In science courses that require significant recall of facts and information it is often easy to neglect key graduate skills such as higher order thinking skills and critical evaluation of both data and text. Furthermore, student engagement can decline when the relevance of the learning material is not immediately evident to students. Therefore a suite of innovative and distinctive activities to promote learning in the discipline of pharmacology has been prepared. Tutorial problems were designed using materials from a variety of sources to extend student learning from recall and understanding to higher levels of thinking (including application, analysis, synthesis and evaluation of information). A diverse range of source material such as newspapers, journal articles and television programs to determine contemporary issues in pharmacology, therapeutics or general medicine have been used. The study of science to societal problems is one way of engaging students. Students are challenged to review the material and complete exercises that require significant understanding of pharmacological principles.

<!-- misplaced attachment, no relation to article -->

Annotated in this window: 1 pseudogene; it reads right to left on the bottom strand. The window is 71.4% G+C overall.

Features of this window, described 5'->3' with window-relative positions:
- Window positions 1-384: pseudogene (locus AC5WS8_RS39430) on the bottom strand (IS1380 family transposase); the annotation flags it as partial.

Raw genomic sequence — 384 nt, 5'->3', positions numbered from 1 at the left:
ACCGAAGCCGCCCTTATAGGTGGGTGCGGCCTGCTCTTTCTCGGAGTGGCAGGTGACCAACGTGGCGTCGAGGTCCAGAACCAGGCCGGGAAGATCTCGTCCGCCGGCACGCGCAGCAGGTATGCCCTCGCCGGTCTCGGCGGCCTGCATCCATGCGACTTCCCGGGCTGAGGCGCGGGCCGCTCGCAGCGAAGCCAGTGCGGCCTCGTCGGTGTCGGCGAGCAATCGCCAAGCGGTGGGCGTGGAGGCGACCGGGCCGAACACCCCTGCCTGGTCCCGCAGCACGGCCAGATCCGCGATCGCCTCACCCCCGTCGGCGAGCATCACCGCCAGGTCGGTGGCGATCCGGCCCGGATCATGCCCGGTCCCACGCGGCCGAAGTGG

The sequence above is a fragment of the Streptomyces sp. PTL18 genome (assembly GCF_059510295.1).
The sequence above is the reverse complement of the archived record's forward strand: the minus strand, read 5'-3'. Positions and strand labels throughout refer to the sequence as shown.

Course evaluations following these classes showed that students found the way problems were structured helped them to understand concepts in pharmacology and provided them with a range of intellectual challenges. Over the three years that critical thinking activities were introduced into the curriculum, the program consistently obtained a score >5.6/7 for effectiveness of the teaching methods and > 5.8/7 for effectiveness of the course in helping students to learn.
Having had an opportunity to reflect on student performance, the approach outlined above advantages students to acquire a deep understanding of the subject material.
|Keywords:||Critical Analysis, Pharmacology|
Senior Lecturer, School of Medical Sciences, Griffith University, Gold Coast, Queensland, Australia
Policy Officer, Office for Research, Griffith University, Gold Coast, Queensland, Australia
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